As darkness fell the Germans continued their tactics, albeit with much smaller numbers, and two bombs landed within two hundred yards of the sleeping men of the Squadron, neither exploding. Had they gone off one wonders how many men would have slept through the noise, considering how tired and weary they were becoming. Apparently McKellar had grown increasingly anxious over a period of several days in an effort to "bag" one of the German night bombers whose course, on the way to bomb London, took them over the aerodrome at Croydon. On the evening of September 15th, Mac had asked his ground crew to stand by in case he had a chance of getting to grips with one of these dastardly invaders. He had ordered his armourer, Jock Pryce to change the ammunition belts in his Hurricane so that they held a greater quantity of 'De Wilde' (explosive/incendiary) and tracer rounds, so that he would have a better chance of hitting the bomber at night. The belts could not be altered until the Squadron was stood down from readiness at dusk so Jock asked Norman Connew if he could lend a hand. Mac's aircraft was checked by the groundcrew and was ready for action.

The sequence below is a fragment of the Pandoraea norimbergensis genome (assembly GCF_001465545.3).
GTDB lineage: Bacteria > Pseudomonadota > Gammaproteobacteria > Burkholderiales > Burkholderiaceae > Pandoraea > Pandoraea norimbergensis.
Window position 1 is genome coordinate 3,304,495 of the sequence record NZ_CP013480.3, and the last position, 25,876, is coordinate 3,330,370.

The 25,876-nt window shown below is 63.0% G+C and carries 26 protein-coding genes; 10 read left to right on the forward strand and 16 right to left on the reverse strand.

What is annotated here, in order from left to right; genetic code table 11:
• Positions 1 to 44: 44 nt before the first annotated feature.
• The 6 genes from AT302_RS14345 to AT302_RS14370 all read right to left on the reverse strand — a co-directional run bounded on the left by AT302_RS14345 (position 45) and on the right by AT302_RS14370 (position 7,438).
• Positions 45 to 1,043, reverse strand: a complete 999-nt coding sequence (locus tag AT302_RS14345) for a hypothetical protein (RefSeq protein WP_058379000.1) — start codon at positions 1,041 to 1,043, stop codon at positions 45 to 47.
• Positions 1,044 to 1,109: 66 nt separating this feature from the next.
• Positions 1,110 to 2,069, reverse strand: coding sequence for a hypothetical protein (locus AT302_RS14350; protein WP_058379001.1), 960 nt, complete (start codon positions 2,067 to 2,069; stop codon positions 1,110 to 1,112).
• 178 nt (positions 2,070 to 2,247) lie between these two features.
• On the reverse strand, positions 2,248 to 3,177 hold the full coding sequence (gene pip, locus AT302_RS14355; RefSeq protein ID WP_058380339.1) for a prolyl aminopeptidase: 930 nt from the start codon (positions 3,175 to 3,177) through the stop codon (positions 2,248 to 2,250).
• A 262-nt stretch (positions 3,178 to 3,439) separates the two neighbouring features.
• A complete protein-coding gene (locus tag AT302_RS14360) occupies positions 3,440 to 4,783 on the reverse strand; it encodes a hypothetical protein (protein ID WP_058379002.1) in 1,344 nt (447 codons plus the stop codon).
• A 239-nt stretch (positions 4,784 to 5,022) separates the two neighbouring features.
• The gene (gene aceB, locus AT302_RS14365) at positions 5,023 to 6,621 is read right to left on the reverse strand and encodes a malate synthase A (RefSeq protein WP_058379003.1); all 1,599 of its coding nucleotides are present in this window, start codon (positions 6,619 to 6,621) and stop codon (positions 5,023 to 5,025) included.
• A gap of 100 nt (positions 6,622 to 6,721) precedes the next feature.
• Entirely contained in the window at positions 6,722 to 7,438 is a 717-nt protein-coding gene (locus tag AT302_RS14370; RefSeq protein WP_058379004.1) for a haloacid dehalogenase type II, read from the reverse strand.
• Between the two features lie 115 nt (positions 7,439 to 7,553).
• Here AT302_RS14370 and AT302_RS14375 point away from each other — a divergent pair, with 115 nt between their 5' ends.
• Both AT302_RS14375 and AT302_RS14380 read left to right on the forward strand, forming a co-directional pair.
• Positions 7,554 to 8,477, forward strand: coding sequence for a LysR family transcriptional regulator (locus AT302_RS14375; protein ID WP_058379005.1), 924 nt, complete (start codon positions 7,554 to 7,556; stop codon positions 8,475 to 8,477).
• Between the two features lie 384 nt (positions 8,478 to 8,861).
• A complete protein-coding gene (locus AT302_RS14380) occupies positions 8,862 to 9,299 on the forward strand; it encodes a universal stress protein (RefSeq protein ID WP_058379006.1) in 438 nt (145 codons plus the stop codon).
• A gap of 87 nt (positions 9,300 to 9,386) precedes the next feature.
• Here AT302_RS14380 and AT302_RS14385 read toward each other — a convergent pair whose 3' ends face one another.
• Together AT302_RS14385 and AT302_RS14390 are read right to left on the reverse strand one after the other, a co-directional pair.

Norman Connew (left)

Early that evening the sirens sounded and before long the tell-tale 'throb' of a Heinkel's engines could be heard. Moments later the searchlights were frantically scouring the skies for the invader. Seconds later the bomber was lit up and the ack-ack batteries immediately opened up on him. McKellar, who had been watching events yelled to his fitter to start his aircraft up. Fortunately the fitter was already in the cockpit and in no time the Merlin engine spluttered into life and Mac was strapped in and opening his throttle, sent his machine across the airfield and into the night air. The bomber was being passed from one searchlight beam to another as he closed in. The ack-ack guns suddenly fell silent, presumably ordered to do so via a radio transmission from McKellar. Norman Connew waited on the ground with his colleagues and remembers ".... it wasn't long before we suddenly heard a couple of bursts of machine gun fire and wondered if 'Mac' had encountered the bomber. All we could do was wait for his return. When he landed and taxied to the dispersal point he climbed out of his aircraft. Jock Pryce asked "Any luck, Sir ?", to which 'Mac' gave the thumbs-up sign and remarked "Got the b*****d !". McKellar was so chuffed about finally shooting down a night bomber he invited all of his ground crew to join him for a celebration drink at the Greyhound Restaurant.”


Our Few in 1990, 50th Anniversary Battle of Britain Dinner
Back row: (L-R)
Wing Commander Bunny Currant DSO, DFC & Bar
Sgt Ken Jones, shot down in 1940 and captured by the Germans
Wing Commander Bob Foster DFC
Squadron Leader Mike Cooper-Slipper DFC
Front Row (L-R):
Flight Lieutenant Archie Milne
Group Captain Alec Ingle DFC AFC
Group Captain Gerry Edge OBE DFC AE
Wing Commander Jack Fleming (shot down 1940, Guniea Pig)
Wing Commander Peter Parrott DFC & Bar, AFC